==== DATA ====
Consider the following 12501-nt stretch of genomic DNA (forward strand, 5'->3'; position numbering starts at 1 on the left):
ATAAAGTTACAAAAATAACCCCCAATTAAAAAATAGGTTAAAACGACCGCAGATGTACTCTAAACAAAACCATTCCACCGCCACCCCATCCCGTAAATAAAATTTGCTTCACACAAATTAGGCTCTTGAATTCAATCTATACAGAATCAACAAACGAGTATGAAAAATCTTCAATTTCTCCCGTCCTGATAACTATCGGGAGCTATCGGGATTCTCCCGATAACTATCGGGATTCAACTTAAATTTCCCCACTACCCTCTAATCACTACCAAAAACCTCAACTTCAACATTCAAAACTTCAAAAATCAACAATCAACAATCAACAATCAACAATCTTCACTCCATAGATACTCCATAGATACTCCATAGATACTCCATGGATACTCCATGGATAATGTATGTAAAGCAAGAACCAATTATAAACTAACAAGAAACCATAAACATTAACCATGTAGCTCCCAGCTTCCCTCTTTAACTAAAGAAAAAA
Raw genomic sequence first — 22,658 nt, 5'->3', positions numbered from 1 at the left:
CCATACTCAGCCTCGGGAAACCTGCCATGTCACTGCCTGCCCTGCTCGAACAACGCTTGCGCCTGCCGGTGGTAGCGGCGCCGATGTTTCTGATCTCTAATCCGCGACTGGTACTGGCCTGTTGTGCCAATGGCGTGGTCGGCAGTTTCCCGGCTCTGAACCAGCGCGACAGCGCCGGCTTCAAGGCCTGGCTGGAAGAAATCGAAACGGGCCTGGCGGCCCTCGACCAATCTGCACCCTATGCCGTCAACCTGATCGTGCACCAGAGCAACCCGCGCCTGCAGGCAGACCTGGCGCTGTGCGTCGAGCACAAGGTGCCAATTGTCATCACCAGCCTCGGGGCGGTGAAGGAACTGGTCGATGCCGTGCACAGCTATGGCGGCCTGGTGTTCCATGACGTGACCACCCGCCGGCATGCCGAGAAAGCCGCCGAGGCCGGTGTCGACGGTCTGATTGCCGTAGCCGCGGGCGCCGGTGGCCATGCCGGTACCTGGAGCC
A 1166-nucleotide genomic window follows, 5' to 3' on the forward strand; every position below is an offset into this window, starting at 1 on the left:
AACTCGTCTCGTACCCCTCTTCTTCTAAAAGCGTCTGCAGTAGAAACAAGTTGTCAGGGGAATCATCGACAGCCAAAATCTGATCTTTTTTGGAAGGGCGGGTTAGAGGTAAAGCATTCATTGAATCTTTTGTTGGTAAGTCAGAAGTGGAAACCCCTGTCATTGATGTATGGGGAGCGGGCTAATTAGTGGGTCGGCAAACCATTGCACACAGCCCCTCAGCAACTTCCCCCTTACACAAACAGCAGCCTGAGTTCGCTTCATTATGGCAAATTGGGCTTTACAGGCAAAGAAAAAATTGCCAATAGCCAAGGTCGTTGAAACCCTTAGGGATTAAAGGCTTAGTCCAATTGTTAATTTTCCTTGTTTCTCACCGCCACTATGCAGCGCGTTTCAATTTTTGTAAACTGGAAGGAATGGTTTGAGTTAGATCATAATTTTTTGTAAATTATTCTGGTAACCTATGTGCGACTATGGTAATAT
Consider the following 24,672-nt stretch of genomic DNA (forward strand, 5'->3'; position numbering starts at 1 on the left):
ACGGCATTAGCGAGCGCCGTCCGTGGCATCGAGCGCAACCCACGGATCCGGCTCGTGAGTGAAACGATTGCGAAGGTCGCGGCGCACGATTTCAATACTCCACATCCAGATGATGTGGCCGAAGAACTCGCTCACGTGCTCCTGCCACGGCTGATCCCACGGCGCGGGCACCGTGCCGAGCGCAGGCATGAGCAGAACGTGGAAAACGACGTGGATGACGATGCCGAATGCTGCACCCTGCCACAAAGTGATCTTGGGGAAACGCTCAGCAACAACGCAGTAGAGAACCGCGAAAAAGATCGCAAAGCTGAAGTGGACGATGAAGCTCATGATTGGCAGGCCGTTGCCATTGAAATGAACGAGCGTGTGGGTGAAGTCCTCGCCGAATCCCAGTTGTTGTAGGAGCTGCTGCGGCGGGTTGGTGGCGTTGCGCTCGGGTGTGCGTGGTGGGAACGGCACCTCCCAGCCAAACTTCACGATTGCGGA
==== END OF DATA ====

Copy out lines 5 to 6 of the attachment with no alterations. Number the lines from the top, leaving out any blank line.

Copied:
A 1166-nucleotide genomic window follows, 5' to 3' on the forward strand; every position below is an offset into this window, starting at 1 on the left:
AACTCGTCTCGTACCCCTCTTCTTCTAAAAGCGTCTGCAGTAGAAACAAGTTGTCAGGGGAATCATCGACAGCCAAAATCTGATCTTTTTTGGAAGGGCGGGTTAGAGGTAAAGCATTCATTGAATCTTTTGTTGGTAAGTCAGAAGTGGAAACCCCTGTCATTGATGTATGGGGAGCGGGCTAATTAGTGGGTCGGCAAACCATTGCACACAGCCCCTCAGCAACTTCCCCCTTACACAAACAGCAGCCTGAGTTCGCTTCATTATGGCAAATTGGGCTTTACAGGCAAAGAAAAAATTGCCAATAGCCAAGGTCGTTGAAACCCTTAGGGATTAAAGGCTTAGTCCAATTGTTAATTTTCCTTGTTTCTCACCGCCACTATGCAGCGCGTTTCAATTTTTGTAAACTGGAAGGAATGGTTTGAGTTAGATCATAATTTTTTGTAAATTATTCTGGTAACCTATGTGCGACTATGGTAATAT